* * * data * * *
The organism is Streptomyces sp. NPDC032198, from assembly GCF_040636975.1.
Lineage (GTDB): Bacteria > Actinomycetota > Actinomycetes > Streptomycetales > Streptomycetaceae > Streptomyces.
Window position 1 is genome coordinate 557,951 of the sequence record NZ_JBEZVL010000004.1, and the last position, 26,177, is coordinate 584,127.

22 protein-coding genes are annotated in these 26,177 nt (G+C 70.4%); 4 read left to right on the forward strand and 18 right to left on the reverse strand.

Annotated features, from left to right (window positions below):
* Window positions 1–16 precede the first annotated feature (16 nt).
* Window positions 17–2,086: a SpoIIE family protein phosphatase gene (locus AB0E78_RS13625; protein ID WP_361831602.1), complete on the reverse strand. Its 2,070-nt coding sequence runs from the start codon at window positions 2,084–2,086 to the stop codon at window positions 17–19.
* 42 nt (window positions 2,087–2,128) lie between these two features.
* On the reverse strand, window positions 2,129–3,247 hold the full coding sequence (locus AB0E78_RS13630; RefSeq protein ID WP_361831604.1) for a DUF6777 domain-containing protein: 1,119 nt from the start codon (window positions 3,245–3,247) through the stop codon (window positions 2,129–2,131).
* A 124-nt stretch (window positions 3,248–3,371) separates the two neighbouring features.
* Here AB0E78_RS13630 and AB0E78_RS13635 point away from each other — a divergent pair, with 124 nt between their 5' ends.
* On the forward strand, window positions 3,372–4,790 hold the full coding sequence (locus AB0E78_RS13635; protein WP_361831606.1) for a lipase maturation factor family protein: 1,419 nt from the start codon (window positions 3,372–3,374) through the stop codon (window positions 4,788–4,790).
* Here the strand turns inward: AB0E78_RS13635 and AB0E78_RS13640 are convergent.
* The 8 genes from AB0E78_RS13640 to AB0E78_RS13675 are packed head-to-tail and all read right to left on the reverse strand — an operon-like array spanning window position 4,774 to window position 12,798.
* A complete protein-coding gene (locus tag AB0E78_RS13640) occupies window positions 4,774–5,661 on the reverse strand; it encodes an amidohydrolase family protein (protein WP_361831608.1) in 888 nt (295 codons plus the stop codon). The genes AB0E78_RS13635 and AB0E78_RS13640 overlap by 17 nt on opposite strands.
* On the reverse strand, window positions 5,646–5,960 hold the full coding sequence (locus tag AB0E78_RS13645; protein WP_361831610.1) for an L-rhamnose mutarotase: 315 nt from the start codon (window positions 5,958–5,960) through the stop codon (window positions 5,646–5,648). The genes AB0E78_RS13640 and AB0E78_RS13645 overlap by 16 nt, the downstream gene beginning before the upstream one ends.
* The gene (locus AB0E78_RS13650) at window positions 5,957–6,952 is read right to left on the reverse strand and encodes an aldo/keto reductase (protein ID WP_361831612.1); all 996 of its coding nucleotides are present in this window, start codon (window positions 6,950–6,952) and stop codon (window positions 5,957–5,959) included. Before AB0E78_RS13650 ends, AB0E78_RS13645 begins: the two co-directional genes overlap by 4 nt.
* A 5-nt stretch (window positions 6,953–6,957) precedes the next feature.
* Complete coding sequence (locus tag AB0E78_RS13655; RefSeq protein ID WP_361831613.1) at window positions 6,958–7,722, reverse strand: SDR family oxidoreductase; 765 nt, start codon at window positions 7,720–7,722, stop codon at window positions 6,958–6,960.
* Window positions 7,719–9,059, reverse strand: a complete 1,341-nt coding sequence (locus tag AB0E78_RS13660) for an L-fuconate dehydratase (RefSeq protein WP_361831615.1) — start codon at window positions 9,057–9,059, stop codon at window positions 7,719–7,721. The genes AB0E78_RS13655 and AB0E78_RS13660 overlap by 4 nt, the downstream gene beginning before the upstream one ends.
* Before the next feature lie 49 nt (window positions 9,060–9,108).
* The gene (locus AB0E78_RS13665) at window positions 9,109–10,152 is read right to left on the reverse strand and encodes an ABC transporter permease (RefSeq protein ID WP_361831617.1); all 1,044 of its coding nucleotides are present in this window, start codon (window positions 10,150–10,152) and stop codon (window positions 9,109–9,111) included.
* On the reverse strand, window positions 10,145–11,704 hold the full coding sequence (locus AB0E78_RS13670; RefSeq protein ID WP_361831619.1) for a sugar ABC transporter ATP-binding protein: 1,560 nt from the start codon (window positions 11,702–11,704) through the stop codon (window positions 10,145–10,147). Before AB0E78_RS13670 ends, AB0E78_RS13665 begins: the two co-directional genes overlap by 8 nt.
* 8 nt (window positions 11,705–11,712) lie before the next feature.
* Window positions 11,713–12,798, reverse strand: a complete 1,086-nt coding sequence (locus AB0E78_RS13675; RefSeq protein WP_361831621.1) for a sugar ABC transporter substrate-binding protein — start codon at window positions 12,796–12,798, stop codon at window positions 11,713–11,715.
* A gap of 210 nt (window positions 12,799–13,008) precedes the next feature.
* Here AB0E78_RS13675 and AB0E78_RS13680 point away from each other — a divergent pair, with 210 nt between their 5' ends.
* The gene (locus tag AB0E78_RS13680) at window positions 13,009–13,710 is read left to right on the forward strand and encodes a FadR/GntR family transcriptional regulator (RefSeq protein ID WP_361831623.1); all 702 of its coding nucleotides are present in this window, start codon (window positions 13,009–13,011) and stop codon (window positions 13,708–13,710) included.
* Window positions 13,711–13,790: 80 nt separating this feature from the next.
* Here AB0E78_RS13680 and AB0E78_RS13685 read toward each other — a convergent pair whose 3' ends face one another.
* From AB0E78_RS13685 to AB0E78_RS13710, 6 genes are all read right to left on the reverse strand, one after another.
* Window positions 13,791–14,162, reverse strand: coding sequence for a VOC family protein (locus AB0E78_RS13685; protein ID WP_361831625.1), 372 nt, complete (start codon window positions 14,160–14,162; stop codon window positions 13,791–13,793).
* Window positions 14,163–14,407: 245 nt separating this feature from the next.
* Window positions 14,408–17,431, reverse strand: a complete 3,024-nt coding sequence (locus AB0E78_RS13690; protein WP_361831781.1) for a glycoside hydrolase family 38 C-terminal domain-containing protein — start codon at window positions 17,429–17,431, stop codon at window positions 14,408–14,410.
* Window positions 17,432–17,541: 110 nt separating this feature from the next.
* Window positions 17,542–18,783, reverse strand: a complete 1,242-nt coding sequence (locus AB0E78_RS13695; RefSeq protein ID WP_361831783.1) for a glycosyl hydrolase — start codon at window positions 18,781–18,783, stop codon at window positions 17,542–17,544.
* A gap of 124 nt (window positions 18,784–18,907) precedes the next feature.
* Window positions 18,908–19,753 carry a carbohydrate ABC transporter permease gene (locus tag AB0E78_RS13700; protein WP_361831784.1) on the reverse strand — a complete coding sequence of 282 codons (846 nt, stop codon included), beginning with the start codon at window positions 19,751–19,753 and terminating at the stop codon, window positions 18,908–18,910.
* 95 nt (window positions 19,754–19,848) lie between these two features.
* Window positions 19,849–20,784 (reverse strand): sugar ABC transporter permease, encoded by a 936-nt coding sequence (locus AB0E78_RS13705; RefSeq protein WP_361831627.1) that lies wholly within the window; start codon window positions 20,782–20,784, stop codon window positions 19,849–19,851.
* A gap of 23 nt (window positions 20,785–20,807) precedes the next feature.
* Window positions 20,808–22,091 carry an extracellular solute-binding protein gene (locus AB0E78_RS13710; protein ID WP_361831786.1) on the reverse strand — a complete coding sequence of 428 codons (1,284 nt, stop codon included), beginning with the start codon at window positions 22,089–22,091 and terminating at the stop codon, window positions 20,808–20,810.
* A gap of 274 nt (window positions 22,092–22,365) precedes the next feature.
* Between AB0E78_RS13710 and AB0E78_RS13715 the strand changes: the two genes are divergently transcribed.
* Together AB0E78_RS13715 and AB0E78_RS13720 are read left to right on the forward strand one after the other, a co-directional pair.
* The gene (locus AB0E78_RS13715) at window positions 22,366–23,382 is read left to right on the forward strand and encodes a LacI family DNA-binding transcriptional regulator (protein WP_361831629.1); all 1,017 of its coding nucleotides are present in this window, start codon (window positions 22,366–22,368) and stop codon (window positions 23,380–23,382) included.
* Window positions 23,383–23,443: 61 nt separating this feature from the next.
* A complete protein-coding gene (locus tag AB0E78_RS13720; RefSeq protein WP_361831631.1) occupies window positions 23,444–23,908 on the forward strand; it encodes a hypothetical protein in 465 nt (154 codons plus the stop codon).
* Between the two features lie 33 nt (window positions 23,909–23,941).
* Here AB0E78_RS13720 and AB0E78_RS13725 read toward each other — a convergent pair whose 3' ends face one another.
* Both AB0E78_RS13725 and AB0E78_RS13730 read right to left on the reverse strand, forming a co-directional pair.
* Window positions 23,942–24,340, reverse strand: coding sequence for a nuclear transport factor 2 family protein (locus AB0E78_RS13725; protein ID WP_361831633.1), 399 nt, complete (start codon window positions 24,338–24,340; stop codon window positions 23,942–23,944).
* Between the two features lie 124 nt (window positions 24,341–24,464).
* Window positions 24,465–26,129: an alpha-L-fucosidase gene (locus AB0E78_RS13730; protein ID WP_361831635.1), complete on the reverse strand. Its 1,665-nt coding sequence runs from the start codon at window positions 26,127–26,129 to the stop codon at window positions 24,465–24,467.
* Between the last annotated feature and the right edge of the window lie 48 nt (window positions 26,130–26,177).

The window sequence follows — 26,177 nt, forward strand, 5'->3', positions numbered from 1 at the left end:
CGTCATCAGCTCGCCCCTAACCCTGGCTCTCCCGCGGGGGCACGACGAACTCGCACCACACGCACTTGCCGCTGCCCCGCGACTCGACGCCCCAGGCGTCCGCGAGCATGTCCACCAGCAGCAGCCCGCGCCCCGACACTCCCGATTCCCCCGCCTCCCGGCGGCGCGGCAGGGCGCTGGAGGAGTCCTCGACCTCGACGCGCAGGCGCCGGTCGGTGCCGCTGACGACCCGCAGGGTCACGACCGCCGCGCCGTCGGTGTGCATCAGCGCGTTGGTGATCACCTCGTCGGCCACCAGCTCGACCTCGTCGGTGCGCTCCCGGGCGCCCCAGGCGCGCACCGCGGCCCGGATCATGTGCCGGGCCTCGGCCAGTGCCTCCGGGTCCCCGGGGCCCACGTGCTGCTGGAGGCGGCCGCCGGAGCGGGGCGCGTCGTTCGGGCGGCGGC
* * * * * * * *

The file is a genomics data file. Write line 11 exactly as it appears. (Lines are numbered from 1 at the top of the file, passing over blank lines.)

* Here AB0E78_RS13630 and AB0E78_RS13635 point away from each other — a divergent pair, with 124 nt between their 5' ends.